• Remote window managers – This would be a situation where the window manager is on the RPi and would connect via a remote sessions using XDMCP (X Display Manager Control Protocol).

I plan to keep things simple and use the Cygwin internal window manage.

XWin is the X Server for the X Window System on the Cygwin environment running on Microsoft Windows. It can operate in three different modes:

    • Single Window – This is the default mode. Each X screen appears as a single MS Windows window and all X windows are contained within this window. (In X terminology, the MS Windows window contains the root window for the screen.)
    • Multi-Window – In this mode XWin uses its own integrated window manager in order to handle the top-level X windows, in such a way that they appear as normal MS Windows windows.
    • Rootless In this mode the X server works in a window containing the whole screen but this root window (traditionally covered with an X hatch pattern) is hidden from view, so only top-level X windows are seen.

To get a better idea on what the different modes can provide you from a user experience perspective, check out some Cygwin/X screen shots.   Again, my objectives are to keep things simple and clean, so I will be using the multi-window mode.

Configuring Cygwin/X

To operate Cygwin/X in multi-window mode you use the command startxwin (You use startx for window mode.  startxwin is a specialized version of startx with a few differences appropriate to running in multi-window mode, rather than windowed mode).  The startxwin program has a resource file called .startxwinrc.  You can create a ~/.startxwinrc script to start client programs, such as mintty or xterm. An example .startxwinrc file  is:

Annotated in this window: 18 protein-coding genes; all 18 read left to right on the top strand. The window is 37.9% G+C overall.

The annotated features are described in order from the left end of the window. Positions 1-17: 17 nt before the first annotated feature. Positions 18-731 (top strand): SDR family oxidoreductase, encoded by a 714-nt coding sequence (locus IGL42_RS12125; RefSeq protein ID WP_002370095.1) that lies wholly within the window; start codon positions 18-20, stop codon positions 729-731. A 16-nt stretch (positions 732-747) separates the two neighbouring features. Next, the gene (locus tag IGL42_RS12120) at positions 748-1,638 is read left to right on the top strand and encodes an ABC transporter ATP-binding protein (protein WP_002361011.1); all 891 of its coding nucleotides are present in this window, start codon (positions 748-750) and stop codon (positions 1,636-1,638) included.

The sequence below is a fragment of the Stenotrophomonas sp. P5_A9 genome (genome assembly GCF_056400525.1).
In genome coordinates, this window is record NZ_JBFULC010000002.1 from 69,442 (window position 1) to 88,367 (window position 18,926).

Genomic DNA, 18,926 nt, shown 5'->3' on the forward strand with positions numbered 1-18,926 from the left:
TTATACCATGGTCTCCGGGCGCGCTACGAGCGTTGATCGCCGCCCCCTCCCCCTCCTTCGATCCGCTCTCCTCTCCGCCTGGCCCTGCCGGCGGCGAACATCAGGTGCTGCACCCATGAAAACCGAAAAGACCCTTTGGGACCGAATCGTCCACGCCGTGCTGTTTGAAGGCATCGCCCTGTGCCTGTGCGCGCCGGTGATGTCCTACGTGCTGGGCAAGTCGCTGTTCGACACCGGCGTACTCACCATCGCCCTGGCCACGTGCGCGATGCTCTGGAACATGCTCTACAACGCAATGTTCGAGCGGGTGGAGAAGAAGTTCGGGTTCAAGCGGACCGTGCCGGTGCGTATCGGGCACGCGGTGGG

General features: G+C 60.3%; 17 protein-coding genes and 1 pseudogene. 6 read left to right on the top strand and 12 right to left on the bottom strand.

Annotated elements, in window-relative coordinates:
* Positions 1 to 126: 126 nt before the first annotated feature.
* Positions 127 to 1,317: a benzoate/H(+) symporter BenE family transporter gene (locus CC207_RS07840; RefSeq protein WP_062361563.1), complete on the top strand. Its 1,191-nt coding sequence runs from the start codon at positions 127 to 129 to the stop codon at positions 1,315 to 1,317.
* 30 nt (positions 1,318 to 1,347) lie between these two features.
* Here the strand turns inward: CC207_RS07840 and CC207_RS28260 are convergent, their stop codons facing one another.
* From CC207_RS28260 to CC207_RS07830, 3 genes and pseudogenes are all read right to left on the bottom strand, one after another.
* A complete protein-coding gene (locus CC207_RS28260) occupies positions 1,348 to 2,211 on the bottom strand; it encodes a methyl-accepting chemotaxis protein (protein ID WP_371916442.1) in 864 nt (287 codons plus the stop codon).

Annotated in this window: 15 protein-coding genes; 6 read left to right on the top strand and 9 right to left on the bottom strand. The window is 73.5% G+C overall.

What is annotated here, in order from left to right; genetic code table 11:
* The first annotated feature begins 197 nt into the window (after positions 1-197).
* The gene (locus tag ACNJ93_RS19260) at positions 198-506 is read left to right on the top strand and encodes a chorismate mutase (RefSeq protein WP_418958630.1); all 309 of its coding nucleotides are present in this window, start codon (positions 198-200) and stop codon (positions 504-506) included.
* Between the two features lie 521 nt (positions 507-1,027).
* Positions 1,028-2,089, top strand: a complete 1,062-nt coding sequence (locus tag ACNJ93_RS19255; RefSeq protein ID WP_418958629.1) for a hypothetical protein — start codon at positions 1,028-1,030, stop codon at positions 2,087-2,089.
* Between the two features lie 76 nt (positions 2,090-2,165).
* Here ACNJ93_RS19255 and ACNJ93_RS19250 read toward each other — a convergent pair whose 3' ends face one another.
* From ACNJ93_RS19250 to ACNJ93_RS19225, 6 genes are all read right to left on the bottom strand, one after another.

mintty --position 100,100 --size 80,50
mintty --position 150,150 --size 80,50
mintty --position 600,500 --size 80,25 --exec ssh -X pi@raspberrypi.local

This will open up two xterm windows for your in the left hand corner of the screen and a thrid xterm window in the center of the screen.  This third screen is automatically logging in to the RPi as user pi and will wait four you to enter the password.

Also make sure that you export your DISPLAY for the X server on your PC.  You can do this by placing the following in your .bashrc file: